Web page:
New ‘I recognize Al-Ahwaz as an Arab State’ media campaign gains 1,000 prominent Arab supporters within the first two days
A call by a senior UAE official on Monday for formal recognition of Al-Ahwaz as an occupied Arab country has sparked a rapidly growing pan-Arab media campaign, with over 1,000 prominent Arab figures across the region so far announcing their support of ‘I recognise Al-Ahwaz as an Arab State’. Despite only being launched a couple of days ago, the campaign is also spreading beyond the Arab world, with the slogan already shared across social media in 16 languages.
Launched in the wake of a statement issued by the influential former Dubai police chief Dahi Khalfan calling on Gulf states to open embassies for Al-Ahwaz and to formally recognise the state, which was renamed ‘Khuzestan province’ in 1936 by Iran following its 1925 annexation, the campaign has continued to gain popularity, winning backing from a wide range of influential Arab figures from all backgrounds across the region.
Among the leading regional figures who have announced their support of the new campaign are Jerry Maher, the founder and director of ‘Radio Swat Beirut International’ and the distinguished and widely respected Kuwaiti academic and analyst Dr. Abdullah Nafisi. In Egypt, TV show host Hussein Jouli, a moderate and opponent of the Sisi regime, said that he would head an Egyptian campaign for the recognition of Ahwaz as an Arab state. Another leading Kuwaiti figure voicing her support for the campaign was Ayesha Rashid, a liberal writer, journalist and political researcher.
Ahwazi activists hope that the new campaign, which has already been featured on media as diverse as Al Jazeera, CNBC Arabic, Sawa Middle East and even Japanese and Korean news channels, will help to raise awareness of the systemic injustices inflicted on the Ahwazi people by Iran for almost a century in near-complete international silence.
Since the initial Iranian occupation in 1925, successive administrations in Tehran, both under the current theocratic regime and the previous rulers, have refused to recognise the most basic rights of the ethnically Arab Ahwazi people numbering around 10 million in total, who are denied not only the right to the same healthcare and education as Persian Iranians, but even the right to wear traditional Arab garments, or to publicly speak or learn their native Arabic language, being subjected to what is effectively an apartheid system of rule.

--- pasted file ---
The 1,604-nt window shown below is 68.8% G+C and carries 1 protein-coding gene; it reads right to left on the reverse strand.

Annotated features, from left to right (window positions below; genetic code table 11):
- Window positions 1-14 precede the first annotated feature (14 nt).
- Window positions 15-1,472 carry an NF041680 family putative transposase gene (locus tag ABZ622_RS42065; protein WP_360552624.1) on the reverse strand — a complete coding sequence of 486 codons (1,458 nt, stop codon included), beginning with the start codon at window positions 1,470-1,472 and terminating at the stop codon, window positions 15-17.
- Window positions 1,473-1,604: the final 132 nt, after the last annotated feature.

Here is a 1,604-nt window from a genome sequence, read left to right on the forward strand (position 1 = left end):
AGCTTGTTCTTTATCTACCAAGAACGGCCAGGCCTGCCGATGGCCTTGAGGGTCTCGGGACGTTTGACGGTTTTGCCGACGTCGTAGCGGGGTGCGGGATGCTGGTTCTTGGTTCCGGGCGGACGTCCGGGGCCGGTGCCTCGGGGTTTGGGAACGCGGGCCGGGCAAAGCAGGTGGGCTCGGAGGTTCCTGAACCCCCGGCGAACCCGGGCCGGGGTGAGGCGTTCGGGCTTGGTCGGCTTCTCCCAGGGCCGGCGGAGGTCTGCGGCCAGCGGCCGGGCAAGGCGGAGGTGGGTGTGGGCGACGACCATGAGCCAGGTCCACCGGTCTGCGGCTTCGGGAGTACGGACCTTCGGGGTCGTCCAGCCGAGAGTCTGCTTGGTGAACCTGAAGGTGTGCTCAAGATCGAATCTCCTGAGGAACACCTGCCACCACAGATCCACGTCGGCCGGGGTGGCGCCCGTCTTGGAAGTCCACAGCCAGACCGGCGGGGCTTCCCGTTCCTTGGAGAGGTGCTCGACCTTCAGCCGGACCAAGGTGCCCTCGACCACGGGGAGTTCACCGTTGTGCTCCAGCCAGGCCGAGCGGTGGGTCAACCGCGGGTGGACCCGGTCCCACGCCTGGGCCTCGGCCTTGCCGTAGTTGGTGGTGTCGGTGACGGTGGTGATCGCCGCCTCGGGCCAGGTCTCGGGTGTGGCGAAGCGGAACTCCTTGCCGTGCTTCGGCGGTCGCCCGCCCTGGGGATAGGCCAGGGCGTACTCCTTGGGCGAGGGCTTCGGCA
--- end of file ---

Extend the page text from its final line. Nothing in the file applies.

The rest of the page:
Despite occupied Ahwaz, now a region of south and southeast Iran, being the home to around 95% of Iran’s oil and gas reserves, the vast majority of the Ahwazi population live in medieval poverty and squalor, often without running water, electricity or the most basic sanitation, while the massive wealth from their natural resources is spent on other, non-Arab regions by Tehran. This openly racist policy means that despite being the most resource-rich region of Iran, Ahwaz – or Khuzestan as Iran insists on calling it – is home to one of the poorest populations per capita on earth.
Anti-Arab racism is endemic in Iran, having been encouraged by successive regimes, with Ahwazis bearing the brunt of this bigotry, both in formal policies which treat them as second-class citizens, excluded from property ownership and all but the most menial jobs, and denied the most basic rights, as well as through a culture which glorifies racism and casual violence towards Arabs: many of the most celebrated contemporary Iranian poets’ most famous poems are filled with virulently racist anti-Arab imagery and language. This anti-Arab racism extends to all cultural forms, with one fairly typical recent hit by a popular Iranian singer entitled ‘Kill An Arab’ issued shortly after a phone app game, ‘Beat An Arab’ in which the object of the game is to force-feed a grotesque caricature of an Arab before beating him unconscious: both the song and he game were approved for general release by the Iranian Culture Ministry, which routinely approves such offensive items, and neither is viewed by Persian Iranians as being in any way objectionable.
Ironically while the theocracy in Tehran is keen to present itself as the champion of Palestinians and arch-foe of Zionist occupation, its own savagely imposed occupation of Ahwazi Arabs’ land is arguably more brutal and its profound anti-Arab bigotry virtually indistinguishable to that of Zionists.
The similarities can be quite uncanny, with Persian Iranians offered generous incentives to move to the Ahwaz region where they are housed in specially built settlements provided with all the latest amenities, and given well-paid state oil industry jobs not available to Ahwazis or offered further substantial financial inducements by the Tehran administration to set up businesses in these areas. As with the jobs and loans, these settlements are off-limits to Ahwazis who are routinely ethnically cleansed from their homes and lands whenever these are confiscated by the regime, with no compensation or recourse to legal complaint, and are housed in overcrowded shanty towns often located near the region’s oil refineries, where open sewers and atrocious pollution lead to widespread health problems.
There is still no word on the theocratic regime’s reaction to the new ‘I recognise Ahwaz as an Arab State’ media campaign, although the mullahs, who have long refused to recognise Ahwazis’ basic humanity, let alone their right to their own lands and sovereignty are, like Queen Victoria, unlikely to be amused.